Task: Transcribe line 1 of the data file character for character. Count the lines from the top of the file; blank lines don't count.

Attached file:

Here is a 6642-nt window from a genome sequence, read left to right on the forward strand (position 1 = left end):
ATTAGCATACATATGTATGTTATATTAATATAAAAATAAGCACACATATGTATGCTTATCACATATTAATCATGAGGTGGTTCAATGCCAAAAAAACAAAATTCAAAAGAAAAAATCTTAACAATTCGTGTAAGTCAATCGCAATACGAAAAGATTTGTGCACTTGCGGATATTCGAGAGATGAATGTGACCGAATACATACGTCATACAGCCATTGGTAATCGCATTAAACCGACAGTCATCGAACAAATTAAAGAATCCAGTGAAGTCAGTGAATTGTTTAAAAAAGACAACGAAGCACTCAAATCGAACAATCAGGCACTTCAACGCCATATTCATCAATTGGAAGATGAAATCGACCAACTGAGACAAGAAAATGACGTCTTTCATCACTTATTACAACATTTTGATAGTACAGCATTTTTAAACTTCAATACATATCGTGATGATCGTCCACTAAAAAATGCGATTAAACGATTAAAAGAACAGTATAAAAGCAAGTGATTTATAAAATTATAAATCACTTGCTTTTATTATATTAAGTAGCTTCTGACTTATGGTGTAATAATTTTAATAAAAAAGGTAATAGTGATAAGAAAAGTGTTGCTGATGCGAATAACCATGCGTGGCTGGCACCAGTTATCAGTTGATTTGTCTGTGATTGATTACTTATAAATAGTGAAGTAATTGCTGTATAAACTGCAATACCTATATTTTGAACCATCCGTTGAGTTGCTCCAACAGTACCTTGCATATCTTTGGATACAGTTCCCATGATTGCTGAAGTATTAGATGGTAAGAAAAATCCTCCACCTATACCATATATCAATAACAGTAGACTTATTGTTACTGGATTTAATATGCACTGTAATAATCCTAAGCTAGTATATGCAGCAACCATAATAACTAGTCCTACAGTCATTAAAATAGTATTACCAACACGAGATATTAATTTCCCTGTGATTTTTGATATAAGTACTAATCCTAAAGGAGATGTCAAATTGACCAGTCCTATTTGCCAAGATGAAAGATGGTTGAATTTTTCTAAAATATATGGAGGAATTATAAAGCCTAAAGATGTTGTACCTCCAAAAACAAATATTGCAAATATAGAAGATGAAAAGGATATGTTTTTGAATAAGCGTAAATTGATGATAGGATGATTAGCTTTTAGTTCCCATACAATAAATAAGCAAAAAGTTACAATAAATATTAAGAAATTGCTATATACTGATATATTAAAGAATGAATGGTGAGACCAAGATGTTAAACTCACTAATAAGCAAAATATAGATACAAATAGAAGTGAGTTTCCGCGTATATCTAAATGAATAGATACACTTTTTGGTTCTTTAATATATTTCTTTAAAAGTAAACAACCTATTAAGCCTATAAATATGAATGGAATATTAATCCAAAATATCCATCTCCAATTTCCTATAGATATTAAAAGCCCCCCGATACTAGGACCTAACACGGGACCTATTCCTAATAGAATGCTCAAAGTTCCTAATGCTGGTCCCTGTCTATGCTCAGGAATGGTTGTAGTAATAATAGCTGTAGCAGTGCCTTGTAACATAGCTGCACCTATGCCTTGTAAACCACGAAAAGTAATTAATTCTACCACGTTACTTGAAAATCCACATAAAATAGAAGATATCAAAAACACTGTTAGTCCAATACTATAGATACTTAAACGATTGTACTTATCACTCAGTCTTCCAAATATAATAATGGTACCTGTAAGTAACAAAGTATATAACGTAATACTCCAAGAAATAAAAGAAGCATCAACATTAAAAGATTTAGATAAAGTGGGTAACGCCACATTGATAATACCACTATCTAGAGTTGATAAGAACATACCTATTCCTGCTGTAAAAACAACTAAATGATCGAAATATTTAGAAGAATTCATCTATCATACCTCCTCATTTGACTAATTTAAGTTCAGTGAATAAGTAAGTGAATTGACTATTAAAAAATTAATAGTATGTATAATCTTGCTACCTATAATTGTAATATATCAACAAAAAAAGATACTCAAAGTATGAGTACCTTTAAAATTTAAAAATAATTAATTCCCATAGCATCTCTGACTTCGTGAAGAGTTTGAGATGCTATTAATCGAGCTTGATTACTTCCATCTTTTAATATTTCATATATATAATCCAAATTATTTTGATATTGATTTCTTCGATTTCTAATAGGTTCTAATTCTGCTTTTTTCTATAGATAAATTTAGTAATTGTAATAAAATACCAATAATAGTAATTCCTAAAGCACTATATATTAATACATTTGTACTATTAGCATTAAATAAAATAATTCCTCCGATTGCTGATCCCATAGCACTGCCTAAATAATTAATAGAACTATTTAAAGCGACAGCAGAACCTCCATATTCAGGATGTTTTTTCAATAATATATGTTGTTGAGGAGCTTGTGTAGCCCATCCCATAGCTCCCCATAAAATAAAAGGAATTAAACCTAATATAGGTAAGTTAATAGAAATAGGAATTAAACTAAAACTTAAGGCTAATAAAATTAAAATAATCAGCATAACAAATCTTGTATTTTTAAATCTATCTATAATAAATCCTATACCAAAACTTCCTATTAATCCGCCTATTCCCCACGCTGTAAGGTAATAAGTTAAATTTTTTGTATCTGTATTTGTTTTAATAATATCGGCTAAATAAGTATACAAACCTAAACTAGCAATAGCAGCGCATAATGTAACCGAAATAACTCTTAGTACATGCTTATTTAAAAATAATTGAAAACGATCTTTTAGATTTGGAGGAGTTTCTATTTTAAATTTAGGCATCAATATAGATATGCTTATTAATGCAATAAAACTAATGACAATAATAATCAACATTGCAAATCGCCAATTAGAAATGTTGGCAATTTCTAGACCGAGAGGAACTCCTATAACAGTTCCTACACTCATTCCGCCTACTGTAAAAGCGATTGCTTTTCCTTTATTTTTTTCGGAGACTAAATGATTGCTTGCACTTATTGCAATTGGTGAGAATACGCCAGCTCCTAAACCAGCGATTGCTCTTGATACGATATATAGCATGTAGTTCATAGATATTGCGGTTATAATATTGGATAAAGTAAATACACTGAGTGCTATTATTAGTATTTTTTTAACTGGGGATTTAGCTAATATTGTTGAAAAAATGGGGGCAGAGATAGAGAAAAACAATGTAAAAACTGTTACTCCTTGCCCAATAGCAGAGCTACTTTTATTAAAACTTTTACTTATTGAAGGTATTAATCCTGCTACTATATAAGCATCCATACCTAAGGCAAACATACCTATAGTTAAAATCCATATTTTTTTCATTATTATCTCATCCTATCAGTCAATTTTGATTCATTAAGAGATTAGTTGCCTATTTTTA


Here is a 6642-nt window from a genome sequence, read left to right on the forward strand (position 1 = left end):